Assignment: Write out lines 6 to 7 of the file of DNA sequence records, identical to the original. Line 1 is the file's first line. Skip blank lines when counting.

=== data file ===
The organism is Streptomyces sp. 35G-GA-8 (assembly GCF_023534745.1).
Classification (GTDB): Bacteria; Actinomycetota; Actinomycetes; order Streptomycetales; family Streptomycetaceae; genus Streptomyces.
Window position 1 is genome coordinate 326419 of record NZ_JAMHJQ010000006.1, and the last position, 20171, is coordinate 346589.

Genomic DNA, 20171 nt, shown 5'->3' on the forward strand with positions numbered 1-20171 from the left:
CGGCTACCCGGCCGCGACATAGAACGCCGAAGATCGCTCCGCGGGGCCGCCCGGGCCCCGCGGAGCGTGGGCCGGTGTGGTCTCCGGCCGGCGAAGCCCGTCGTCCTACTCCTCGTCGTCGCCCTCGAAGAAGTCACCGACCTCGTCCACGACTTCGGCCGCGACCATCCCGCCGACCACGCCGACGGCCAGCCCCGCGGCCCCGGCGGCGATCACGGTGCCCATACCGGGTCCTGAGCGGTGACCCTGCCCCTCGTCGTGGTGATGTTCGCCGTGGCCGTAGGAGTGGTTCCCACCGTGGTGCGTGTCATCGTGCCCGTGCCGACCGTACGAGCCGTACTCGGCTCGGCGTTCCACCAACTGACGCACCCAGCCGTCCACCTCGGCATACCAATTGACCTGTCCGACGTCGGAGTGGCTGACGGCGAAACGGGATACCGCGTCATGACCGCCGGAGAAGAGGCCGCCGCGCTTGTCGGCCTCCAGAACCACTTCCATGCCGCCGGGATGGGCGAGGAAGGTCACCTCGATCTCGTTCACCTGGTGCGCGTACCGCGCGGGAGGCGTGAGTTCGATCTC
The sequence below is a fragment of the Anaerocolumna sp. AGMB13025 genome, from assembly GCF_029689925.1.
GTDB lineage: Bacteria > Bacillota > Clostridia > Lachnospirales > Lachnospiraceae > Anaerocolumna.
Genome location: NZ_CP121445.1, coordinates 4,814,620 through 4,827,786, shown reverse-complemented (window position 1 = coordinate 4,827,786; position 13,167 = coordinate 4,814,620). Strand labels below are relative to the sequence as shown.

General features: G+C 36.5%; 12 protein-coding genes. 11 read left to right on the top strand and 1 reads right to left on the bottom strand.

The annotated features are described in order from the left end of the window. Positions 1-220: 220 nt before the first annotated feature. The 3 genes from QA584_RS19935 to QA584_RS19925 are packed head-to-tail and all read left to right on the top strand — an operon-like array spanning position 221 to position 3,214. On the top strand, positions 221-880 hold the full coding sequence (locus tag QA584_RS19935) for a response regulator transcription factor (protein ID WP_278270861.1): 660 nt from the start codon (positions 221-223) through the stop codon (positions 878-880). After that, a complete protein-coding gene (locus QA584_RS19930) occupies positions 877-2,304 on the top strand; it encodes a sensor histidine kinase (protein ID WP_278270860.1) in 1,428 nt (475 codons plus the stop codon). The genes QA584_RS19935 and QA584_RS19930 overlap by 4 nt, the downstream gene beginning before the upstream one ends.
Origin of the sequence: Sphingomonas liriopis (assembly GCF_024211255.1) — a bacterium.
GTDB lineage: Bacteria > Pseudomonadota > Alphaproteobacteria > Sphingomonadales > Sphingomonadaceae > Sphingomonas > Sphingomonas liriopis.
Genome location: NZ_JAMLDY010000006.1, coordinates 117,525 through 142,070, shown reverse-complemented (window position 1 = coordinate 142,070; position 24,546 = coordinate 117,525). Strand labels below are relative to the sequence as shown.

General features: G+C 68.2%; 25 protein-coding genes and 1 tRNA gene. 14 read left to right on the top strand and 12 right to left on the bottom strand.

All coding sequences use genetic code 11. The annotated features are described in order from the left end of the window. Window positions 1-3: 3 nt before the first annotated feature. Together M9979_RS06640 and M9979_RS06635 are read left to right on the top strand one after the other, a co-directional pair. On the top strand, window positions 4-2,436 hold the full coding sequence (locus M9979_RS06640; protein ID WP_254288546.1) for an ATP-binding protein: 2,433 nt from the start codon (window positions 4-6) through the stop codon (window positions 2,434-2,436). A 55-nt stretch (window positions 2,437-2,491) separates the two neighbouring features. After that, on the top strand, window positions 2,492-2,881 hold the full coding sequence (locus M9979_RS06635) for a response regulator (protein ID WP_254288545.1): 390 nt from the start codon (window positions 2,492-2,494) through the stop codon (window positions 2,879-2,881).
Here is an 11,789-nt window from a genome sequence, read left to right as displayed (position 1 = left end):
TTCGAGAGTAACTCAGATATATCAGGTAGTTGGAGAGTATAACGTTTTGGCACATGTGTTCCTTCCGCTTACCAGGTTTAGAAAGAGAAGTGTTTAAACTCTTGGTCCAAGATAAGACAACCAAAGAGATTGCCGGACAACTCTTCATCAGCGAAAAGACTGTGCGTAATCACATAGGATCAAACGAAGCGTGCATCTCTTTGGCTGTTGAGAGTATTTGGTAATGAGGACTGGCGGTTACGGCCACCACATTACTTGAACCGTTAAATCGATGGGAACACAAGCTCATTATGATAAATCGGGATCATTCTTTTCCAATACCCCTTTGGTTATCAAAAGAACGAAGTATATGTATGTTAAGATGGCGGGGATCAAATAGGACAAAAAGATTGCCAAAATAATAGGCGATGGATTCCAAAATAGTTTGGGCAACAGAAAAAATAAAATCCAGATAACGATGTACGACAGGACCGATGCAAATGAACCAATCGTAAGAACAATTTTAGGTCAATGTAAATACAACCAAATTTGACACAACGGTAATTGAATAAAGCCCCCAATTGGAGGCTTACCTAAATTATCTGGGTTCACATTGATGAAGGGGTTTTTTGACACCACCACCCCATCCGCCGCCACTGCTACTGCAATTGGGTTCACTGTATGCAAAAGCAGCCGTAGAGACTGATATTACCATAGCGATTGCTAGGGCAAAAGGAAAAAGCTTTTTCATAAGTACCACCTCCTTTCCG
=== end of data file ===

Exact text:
The sequence below is a fragment of the Anaerocolumna sp. AGMB13025 genome, from assembly GCF_029689925.1.
GTDB lineage: Bacteria > Bacillota > Clostridia > Lachnospirales > Lachnospiraceae > Anaerocolumna.